I’ve really never read anything quite like this, so I am having a lot of trouble reviewing it. Think of something like Lord of the Flies, but with one kid trying to survive, some untrustworthy adults in our often strange and unforgiving society, and scenes that almost make you feel high but also sad. If you’re looking for something truly different and you want a book that is “a coming-of-age story for people who hate coming-of-age stories,” this might be for you. At the very least, the novel made me want to know more about the author’s life. Three out of five stars for Mira Corpora, mainly because there’s a lot to digest, and it was a bit too dark for my mood when I read it.

The Vegetarian

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The Vegetarian won the Man Booker International Prize for 2016, so that’s pretty good. And, in my humble opinion, it is a pretty good book. It’s also pretty damn weird.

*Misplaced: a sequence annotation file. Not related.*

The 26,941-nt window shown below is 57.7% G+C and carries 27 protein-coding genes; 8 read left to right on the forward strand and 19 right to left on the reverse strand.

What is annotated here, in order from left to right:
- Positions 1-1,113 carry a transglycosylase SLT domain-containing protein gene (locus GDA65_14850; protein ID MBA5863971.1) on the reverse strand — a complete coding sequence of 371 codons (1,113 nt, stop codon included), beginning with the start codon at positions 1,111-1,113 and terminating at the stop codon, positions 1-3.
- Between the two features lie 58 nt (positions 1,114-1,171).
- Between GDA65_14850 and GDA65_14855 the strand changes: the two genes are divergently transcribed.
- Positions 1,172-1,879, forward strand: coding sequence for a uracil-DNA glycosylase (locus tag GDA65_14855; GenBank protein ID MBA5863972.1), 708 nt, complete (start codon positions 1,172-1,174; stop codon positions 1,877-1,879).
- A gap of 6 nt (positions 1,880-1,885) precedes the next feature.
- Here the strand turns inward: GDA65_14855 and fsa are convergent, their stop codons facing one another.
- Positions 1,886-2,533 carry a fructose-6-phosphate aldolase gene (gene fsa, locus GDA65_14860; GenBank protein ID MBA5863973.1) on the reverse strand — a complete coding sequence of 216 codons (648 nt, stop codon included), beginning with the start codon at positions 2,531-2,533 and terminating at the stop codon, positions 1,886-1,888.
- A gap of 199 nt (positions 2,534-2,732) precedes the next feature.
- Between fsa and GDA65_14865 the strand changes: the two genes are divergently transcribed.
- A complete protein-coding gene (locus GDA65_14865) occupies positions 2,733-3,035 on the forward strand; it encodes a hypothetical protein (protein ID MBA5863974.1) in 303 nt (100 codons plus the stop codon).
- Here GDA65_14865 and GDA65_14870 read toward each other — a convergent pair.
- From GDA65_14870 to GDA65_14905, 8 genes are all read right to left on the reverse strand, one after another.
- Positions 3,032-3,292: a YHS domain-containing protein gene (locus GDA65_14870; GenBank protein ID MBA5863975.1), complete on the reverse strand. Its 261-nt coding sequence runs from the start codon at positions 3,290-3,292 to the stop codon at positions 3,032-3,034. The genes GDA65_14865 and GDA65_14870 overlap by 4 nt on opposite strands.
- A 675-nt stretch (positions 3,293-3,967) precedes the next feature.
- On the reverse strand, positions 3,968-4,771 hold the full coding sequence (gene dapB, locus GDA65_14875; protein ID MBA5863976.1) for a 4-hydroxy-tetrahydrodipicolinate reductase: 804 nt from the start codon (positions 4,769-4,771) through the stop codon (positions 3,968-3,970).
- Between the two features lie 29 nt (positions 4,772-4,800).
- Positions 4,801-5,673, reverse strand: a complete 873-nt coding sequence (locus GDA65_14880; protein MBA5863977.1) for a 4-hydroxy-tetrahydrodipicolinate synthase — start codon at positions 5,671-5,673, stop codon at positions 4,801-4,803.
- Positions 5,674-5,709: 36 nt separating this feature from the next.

Yeong-hye has suddenly decided that she is a vegetarian. When asked why she wants to become a vegetarian, she only responds with the answer, “I had a dream.” Her family and husband greatly disapprove of her change in diet, not only because they are worried about her health and weight loss, but they also dislike Yeong-hye’s strange, distant demeanor. Yeong-hye disobeys her family and societal norms in an attempt to live her life the way she chooses.